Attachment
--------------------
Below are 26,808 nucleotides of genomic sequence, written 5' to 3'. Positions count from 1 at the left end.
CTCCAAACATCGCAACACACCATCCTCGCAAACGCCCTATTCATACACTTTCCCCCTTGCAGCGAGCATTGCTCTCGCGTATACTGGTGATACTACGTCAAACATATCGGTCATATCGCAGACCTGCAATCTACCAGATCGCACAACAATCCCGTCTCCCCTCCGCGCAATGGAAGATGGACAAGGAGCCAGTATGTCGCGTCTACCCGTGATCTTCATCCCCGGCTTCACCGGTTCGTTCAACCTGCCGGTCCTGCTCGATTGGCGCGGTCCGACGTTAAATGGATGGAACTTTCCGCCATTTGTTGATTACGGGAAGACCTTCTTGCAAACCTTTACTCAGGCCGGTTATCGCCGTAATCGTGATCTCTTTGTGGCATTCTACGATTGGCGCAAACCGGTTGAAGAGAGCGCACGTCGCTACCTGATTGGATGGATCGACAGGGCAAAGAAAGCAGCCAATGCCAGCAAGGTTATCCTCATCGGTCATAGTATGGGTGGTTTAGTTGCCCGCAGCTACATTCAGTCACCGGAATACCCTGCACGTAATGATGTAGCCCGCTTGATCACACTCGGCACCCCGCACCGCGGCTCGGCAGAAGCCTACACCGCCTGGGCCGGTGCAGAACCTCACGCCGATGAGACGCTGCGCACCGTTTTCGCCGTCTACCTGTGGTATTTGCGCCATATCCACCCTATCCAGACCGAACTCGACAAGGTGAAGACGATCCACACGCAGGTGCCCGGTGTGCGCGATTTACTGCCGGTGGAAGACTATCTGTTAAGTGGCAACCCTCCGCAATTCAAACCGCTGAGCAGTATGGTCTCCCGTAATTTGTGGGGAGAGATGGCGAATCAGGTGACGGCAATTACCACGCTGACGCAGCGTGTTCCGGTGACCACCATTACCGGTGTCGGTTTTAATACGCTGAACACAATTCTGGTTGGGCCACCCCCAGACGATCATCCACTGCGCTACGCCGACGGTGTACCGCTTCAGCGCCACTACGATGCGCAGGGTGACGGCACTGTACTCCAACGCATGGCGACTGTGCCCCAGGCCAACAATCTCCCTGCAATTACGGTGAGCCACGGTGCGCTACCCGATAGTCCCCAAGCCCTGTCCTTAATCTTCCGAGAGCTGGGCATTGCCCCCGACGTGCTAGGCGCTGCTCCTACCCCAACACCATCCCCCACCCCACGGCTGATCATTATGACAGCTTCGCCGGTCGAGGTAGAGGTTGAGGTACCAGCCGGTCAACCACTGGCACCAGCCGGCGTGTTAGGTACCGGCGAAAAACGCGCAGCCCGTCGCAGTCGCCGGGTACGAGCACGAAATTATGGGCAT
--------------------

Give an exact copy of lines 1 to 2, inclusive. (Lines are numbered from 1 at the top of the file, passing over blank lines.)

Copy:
Below are 26,808 nucleotides of genomic sequence, written 5' to 3'. Positions count from 1 at the left end.
CTCCAAACATCGCAACACACCATCCTCGCAAACGCCCTATTCATACACTTTCCCCCTTGCAGCGAGCATTGCTCTCGCGTATACTGGTGATACTACGTCAAACATATCGGTCATATCGCAGACCTGCAATCTACCAGATCGCACAACAATCCCGTCTCCCCTCCGCGCAATGGAAGATGGACAAGGAGCCAGTATGTCGCGTCTACCCGTGATCTTCATCCCCGGCTTCACCGGTTCGTTCAACCTGCCGGTCCTGCTCGATTGGCGCGGTCCGACGTTAAATGGATGGAACTTTCCGCCATTTGTTGATTACGGGAAGACCTTCTTGCAAACCTTTACTCAGGCCGGTTATCGCCGTAATCGTGATCTCTTTGTGGCATTCTACGATTGGCGCAAACCGGTTGAAGAGAGCGCACGTCGCTACCTGATTGGATGGATCGACAGGGCAAAGAAAGCAGCCAATGCCAGCAAGGTTATCCTCATCGGTCATAGTATGGGTGGTTTAGTTGCCCGCAGCTACATTCAGTCACCGGAATACCCTGCACGTAATGATGTAGCCCGCTTGATCACACTCGGCACCCCGCACCGCGGCTCGGCAGAAGCCTACACCGCCTGGGCCGGTGCAGAACCTCACGCCGATGAGACGCTGCGCACCGTTTTCGCCGTCTACCTGTGGTATTTGCGCCATATCCACCCTATCCAGACCGAACTCGACAAGGTGAAGACGATCCACACGCAGGTGCCCGGTGTGCGCGATTTACTGCCGGTGGAAGACTATCTGTTAAGTGGCAACCCTCCGCAATTCAAACCGCTGAGCAGTATGGTCTCCCGTAATTTGTGGGGAGAGATGGCGAATCAGGTGACGGCAATTACCACGCTGACGCAGCGTGTTCCGGTGACCACCATTACCGGTGTCGGTTTTAATACGCTGAACACAATTCTGGTTGGGCCACCCCCAGACGATCATCCACTGCGCTACGCCGACGGTGTACCGCTTCAGCGCCACTACGATGCGCAGGGTGACGGCACTGTACTCCAACGCATGGCGACTGTGCCCCAGGCCAACAATCTCCCTGCAATTACGGTGAGCCACGGTGCGCTACCCGATAGTCCCCAAGCCCTGTCCTTAATCTTCCGAGAGCTGGGCATTGCCCCCGACGTGCTAGGCGCTGCTCCTACCCCAACACCATCCCCCACCCCACGGCTGATCATTATGACAGCTTCGCCGGTCGAGGTAGAGGTTGAGGTACCAGCCGGTCAACCACTGGCACCAGCCGGCGTGTTAGGTACCGGCGAAAAACGCGCAGCCCGTCGCAGTCGCCGGGTACGAGCACGAAATTATGGGCAT